Even if commodities have diversification benefits, to understand how much to allocate to commodities in a portfolio requires some estimate of forward-looking returns. To do this, we need to understand the three components that make up commodity returns and determine some baseline for what investors could expect going forward. The return from investing in commodities via futures contracts is a function of
The changes in price of the underlying commodity (spot return);
The “roll yield” return from rolling from one futures contract to the next (for example, if the price of an oil futures contract is $110 for the front (prompt) month and $109 for the next (deferred) month, then the investor will realize a profit of $1 if there is no change in the spot price over the month); and
The return of the underlying collateral that backs the futures contracts.
In the long run, commodity spot prices have historically tended to increase on average at roughly the rate of inflation, with commodities like oil and those found in the ground generally increasing at a slightly faster rate than inflation, and those that can be grown in the ground increasing at a slightly slower rate than inflation. We think it is reasonable for commodity investors to expect spot prices to continue to increase on average at roughly the rate of inflation over the secular horizon.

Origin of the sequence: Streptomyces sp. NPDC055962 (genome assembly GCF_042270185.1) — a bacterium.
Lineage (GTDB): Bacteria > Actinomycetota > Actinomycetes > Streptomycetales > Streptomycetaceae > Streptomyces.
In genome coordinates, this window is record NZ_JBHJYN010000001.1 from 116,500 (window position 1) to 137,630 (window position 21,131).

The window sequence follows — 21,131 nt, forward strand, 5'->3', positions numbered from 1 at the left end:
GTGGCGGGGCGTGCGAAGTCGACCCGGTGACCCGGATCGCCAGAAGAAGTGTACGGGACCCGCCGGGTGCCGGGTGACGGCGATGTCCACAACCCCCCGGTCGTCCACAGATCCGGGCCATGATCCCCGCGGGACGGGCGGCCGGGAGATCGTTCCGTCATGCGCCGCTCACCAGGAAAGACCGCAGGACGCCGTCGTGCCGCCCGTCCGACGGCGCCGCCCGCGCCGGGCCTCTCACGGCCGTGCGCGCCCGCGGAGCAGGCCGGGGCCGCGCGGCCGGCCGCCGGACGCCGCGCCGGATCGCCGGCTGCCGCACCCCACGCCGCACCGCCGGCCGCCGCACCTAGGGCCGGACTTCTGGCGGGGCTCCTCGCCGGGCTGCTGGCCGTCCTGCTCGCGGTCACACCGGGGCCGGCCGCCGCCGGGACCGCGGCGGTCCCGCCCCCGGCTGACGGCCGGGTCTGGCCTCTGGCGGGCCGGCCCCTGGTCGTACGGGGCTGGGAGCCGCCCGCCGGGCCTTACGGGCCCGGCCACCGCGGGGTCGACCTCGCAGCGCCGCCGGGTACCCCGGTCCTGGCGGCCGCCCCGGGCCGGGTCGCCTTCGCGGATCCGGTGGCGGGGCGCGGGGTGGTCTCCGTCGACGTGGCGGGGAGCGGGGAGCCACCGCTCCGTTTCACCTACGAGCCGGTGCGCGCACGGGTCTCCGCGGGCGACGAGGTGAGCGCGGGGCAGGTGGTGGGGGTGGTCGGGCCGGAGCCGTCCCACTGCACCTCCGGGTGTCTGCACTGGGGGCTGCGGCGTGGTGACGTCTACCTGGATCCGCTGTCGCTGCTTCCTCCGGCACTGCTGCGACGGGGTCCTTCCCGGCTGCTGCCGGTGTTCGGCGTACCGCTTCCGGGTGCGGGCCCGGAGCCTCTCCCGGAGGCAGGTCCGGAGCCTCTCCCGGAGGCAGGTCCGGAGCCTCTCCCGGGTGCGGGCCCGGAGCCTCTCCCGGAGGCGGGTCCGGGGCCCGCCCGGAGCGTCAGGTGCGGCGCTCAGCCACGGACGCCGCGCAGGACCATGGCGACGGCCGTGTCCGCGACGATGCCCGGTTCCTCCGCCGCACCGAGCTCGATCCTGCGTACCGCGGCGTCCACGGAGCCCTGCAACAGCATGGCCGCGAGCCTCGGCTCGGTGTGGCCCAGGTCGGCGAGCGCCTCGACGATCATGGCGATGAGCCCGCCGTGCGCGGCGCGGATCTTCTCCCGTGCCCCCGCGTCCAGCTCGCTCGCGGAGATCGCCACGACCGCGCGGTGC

The second component, the roll yield return, was negative during the supercycle. Part of the reason for this was the market expected rising oil prices during this period, causing the futures curve to slope upward. Today shale output has helped improve roll yields in oil, the largest component of most commodity indexes, by anchoring future price expectations for the first time in a decade. We believe this anchoring effect has contributed to downward-sloping price curves, where the prompt prices are a premium to deferred prices to reflect near-term imbalances created by production outages (see Figure 2).